Agrivoltaics is certainly a possibility, even in Great Britain. For instance one of the major 'crops' of the British Isles (forgive me for including you in the British Isles, dear Ireland) is sheep production. Since sheep seem to love shade, at a proper density, solar panels could supply both income for the farmer and a slightly reduced income from the sheep. (Many grasses reach a maximum production long before they are limited by lack of sunlight, especially during the summer.) During the winter, the panels could be oriented to allow maximum solar insolation to reach the grass, since this is the time of very limited usefulness for the panel in any circumstances.

    «And in China, they're out of land for growing food.» You don't say? China has been out of land for growing food for years (centuries?). Rapid urbanization and deforestation have probably balanced out the dams and water control projects they have done over the years to control their, at times, bountiful rainfall. Why do you think there are so many 'over-seas' Chinese (e.g. Chinese restaurants in practically every town on this planet)? They have always had a population/food problem. But the problems are not insurmountable. They have many hills where solar power could be placed; the problem would be protecting the erosion of the soil. And the water collected on those panels could easily be pumped to storage at the top of those hills (small mountains).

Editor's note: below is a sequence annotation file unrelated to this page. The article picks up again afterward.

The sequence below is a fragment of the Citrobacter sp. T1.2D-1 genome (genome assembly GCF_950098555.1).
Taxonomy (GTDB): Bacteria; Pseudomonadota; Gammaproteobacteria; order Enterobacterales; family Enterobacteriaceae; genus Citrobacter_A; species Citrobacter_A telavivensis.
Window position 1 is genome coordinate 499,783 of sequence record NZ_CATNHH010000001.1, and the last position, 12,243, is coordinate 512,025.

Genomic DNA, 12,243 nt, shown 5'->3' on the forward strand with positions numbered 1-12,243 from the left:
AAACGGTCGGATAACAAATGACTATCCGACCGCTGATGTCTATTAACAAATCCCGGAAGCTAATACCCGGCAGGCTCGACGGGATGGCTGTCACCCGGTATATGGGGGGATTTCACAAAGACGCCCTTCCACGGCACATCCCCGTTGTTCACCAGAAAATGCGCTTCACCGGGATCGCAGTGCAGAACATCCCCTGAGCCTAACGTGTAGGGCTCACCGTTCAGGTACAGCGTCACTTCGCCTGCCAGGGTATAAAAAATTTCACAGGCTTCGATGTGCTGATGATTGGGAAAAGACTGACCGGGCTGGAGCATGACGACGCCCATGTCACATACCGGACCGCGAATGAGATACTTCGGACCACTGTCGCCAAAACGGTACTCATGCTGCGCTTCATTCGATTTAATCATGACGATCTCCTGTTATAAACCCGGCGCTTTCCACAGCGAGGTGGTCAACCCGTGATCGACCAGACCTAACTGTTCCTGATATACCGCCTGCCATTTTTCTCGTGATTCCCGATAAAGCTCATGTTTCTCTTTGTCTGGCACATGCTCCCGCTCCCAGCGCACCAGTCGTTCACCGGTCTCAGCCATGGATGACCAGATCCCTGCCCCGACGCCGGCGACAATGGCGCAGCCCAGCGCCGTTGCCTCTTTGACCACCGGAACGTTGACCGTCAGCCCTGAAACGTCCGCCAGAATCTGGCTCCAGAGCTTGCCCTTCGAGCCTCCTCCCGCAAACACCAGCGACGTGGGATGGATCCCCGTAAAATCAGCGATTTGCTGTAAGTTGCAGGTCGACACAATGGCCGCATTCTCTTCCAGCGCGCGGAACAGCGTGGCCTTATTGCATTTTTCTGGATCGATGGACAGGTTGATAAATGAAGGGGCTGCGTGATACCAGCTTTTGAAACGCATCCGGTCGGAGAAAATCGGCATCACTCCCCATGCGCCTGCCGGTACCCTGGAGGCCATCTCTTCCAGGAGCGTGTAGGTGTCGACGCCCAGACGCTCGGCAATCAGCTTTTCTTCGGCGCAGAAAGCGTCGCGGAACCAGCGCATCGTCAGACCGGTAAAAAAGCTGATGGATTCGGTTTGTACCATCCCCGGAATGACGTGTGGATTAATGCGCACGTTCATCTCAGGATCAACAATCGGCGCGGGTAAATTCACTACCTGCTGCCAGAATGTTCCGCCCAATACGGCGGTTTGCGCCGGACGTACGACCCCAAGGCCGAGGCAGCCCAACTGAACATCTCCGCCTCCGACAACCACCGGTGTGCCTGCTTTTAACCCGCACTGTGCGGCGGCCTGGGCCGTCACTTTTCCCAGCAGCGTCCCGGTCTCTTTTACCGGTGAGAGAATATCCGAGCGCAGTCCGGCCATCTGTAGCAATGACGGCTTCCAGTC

Switzerland has done a good job, as always IMO, with their solar installations. Many are located on south facing mountain faces and spaced sufficiently to be all but invisible. Yet they still get nearly 9% of their energy production from them (at least on 2022/8/16).
  • Phil Nelson on August 17 2022 said:
    Thank you Irena for your article. The IEA has cast some incredibly large numbers to get to net zero. Besides land for the panels (turbines too) what about land for the batteries needed for backup. And what about land for the landfilling of the spent junk that doesn't recycle.

    How much fossil fuel is needed to get raw materials and energy to build the finished panels and turbines?

    I think thorium based nuclear energy using small modular liquid fluoride thorium reactors such as the Oak Ridge Labs built in the 1950's are a much more promising solution to the net zero goal. The Chinese have adopted the technology from us and are committed to nuclear power.

    For anyone interested in some nuclear literacy about thorium I suggest looking at energyfromthorium.com and https://en.wikipedia.org/wiki/Liquid_fluoride_thorium_reactor. There are more and more thorium spots on YouTube that are informative. Thorium has a number of compelling attributes that suggest its use over uranium

    The director of ORNL (Oak Ridge) was dismissed for advocating for thorium as the best and safest route. We were in a cold war race for nuclear weapons that thorium wouldn't support but uranium would. Unfortunately we as a country haven't looked back since then.